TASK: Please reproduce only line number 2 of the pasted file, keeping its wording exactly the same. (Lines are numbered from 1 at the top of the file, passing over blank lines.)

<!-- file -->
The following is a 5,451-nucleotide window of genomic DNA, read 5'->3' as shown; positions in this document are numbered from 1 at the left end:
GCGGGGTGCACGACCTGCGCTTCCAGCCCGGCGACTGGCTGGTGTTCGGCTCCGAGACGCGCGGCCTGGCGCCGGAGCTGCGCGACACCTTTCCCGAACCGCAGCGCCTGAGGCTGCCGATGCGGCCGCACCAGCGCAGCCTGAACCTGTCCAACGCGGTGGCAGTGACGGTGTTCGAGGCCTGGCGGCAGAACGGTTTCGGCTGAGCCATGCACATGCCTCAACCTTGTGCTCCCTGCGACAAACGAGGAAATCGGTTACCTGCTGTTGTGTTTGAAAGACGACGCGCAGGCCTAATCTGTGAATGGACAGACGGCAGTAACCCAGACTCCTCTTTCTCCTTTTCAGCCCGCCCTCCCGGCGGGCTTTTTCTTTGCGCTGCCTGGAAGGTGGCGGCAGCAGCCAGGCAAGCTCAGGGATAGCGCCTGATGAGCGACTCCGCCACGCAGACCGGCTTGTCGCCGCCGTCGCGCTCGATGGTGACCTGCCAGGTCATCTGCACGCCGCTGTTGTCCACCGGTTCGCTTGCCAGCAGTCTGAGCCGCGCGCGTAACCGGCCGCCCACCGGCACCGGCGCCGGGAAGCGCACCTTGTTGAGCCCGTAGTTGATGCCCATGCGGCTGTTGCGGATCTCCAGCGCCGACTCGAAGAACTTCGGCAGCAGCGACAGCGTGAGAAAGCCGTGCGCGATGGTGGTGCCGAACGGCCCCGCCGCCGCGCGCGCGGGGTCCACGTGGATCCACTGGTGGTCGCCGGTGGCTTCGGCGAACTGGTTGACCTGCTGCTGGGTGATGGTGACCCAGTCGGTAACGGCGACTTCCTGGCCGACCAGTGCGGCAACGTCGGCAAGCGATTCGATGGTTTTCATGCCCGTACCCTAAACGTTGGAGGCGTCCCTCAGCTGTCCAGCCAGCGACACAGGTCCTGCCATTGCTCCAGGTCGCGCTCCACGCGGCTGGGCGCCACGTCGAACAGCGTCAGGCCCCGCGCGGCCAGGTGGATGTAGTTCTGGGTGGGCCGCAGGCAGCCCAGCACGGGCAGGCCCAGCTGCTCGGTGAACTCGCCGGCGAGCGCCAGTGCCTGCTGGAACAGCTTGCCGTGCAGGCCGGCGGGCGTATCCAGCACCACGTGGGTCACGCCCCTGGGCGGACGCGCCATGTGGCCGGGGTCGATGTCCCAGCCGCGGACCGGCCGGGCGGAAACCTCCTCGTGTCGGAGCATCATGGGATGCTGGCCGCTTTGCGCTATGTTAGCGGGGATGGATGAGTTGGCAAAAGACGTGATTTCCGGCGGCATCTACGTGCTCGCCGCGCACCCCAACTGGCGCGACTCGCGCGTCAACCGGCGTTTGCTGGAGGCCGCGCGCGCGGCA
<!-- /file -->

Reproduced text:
GCGGGGTGCACGACCTGCGCTTCCAGCCCGGCGACTGGCTGGTGTTCGGCTCCGAGACGCGCGGCCTGGCGCCGGAGCTGCGCGACACCTTTCCCGAACCGCAGCGCCTGAGGCTGCCGATGCGGCCGCACCAGCGCAGCCTGAACCTGTCCAACGCGGTGGCAGTGACGGTGTTCGAGGCCTGGCGGCAGAACGGTTTCGGCTGAGCCATGCACATGCCTCAACCTTGTGCTCCCTGCGACAAACGAGGAAATCGGTTACCTGCTGTTGTGTTTGAAAGACGACGCGCAGGCCTAATCTGTGAATGGACAGACGGCAGTAACCCAGACTCCTCTTTCTCCTTTTCAGCCCGCCCTCCCGGCGGGCTTTTTCTTTGCGCTGCCTGGAAGGTGGCGGCAGCAGCCAGGCAAGCTCAGGGATAGCGCCTGATGAGCGACTCCGCCACGCAGACCGGCTTGTCGCCGCCGTCGCGCTCGATGGTGACCTGCCAGGTCATCTGCACGCCGCTGTTGTCCACCGGTTCGCTTGCCAGCAGTCTGAGCCGCGCGCGTAACCGGCCGCCCACCGGCACCGGCGCCGGGAAGCGCACCTTGTTGAGCCCGTAGTTGATGCCCATGCGGCTGTTGCGGATCTCCAGCGCCGACTCGAAGAACTTCGGCAGCAGCGACAGCGTGAGAAAGCCGTGCGCGATGGTGGTGCCGAACGGCCCCGCCGCCGCGCGCGCGGGGTCCACGTGGATCCACTGGTGGTCGCCGGTGGCTTCGGCGAACTGGTTGACCTGCTGCTGGGTGATGGTGACCCAGTCGGTAACGGCGACTTCCTGGCCGACCAGTGCGGCAACGTCGGCAAGCGATTCGATGGTTTTCATGCCCGTACCCTAAACGTTGGAGGCGTCCCTCAGCTGTCCAGCCAGCGACACAGGTCCTGCCATTGCTCCAGGTCGCGCTCCACGCGGCTGGGCGCCACGTCGAACAGCGTCAGGCCCCGCGCGGCCAGGTGGATGTAGTTCTGGGTGGGCCGCAGGCAGCCCAGCACGGGCAGGCCCAGCTGCTCGGTGAACTCGCCGGCGAGCGCCAGTGCCTGCTGGAACAGCTTGCCGTGCAGGCCGGCGGGCGTATCCAGCACCACGTGGGTCACGCCCCTGGGCGGACGCGCCATGTGGCCGGGGTCGATGTCCCAGCCGCGGACCGGCCGGGCGGAAACCTCCTCGTGTCGGAGCATCATGGGATGCTGGCCGCTTTGCGCTATGTTAGCGGGGATGGATGAGTTGGCAAAAGACGTGATTTCCGGCGGCATCTACGTGCTCGCCGCGCACCCCAACTGGCGCGACTCGCGCGTCAACCGGCGTTTGCTGGAGGCCGCGCGCGCGGCA